Daniel Taylor: The Tree of Life (Sony)

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The Tree of Life Cover

The Tree of Life
Daniel Taylor & The Trinity Choir
Sony 2016. 88985387032. 55 min.

Its conspicuous ­release before Christmas is no accident: like the 2015 release of Four Thousand Winter, The Tree of Life is a selection of a capella Christmas pieces. Unlike the previous album, The Tree of Life is curated to lead the listener on a journey where stillness and silence are equal players to the music of ­Mouton, Tavener, Britten, Elizabeth Poston, Robert Parsons, and Pärt. On this disc, leading Canadian countertenor Daniel Taylor is joined by soloists Jeremy Budd (treble), David Clegg (alto), Nicholas Pritchard (bass), and Ellen McAteer (soprano), as well as esteemed ­choristers from the Tallis Scholars, the Gabrieli Consort and the Monteverdi Choir — not to mention the same UK-based production team led by Nicholas Parker.

Estonian composer Arvo Pärt’s Seven Magnificat-Antiphons is the conceptual centre on which the album hinges. Paradoxically, whereas the Pärt reaches out to the celestial unknown, the more familiar mainstays in Catholic services by unknown composers that bookend the album – “Puer natus est” (Christmas Day introit) and “Veni, Veni Emmanuel” (a plainchant Antiphon from Vespers) – form the earthly foundation from which the ­remaining selections take flight. It would be easy to wax poetic about the superior blend Taylor et al. achieve beneath the venerated rafters of St. Augustine’s Anglican Church in Kilburn, London, but for brevity’s sake I will only mention my favourite moments here: the plaintive, yet refined Hymn to the Virgin by Britten; the gloriously simple homophonic Jesus Christ the Apple Tree by Elizabeth ­Poston; the overwhelming waves of sound in Tavener’s Hymn to the Mother of God; and, of course, the Pärt … but then again, I am ­always pro-Pärt.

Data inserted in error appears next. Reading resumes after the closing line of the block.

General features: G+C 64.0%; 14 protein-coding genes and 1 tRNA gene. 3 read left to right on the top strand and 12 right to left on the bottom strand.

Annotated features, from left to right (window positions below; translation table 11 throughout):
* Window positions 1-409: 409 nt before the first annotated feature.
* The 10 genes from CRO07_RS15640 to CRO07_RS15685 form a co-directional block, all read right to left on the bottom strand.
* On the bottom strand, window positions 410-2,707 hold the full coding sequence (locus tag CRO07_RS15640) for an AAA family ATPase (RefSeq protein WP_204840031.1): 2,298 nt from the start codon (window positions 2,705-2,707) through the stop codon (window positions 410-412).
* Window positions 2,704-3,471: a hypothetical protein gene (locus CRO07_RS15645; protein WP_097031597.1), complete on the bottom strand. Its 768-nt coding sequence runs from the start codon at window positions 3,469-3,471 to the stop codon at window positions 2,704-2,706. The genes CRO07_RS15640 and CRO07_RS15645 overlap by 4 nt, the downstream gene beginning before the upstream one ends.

Far from merely a seasonal disc, you could have selections from this album on rotation year-round, especially if you are in the ­business of making playlists of exceptional choral music; as a whole, it is an aural ­pilgrimage for even the most agnostic among us.

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About Author

Kiersten van Vliet is the Web Editor and an Editorial Assistant for La Scena Musicale. A current MA musicology student at McGill University, her research on Quebec composer-pianist and child prodigy André Mathieu (1929–68) is funded by the Social Sciences and Humanities Research Council of Canada (SSHRC). Kiersten earned her BMus in Music History from Western University Canada as well as an Artist’s Diploma in Violin Performance. Other interests include conducting, chamber music, and musical theatre. Kiersten served as an Editor-in-Chief for Nota Bene: Canadian Undergraduate Journal of Musicology at Western University from 2012–14.

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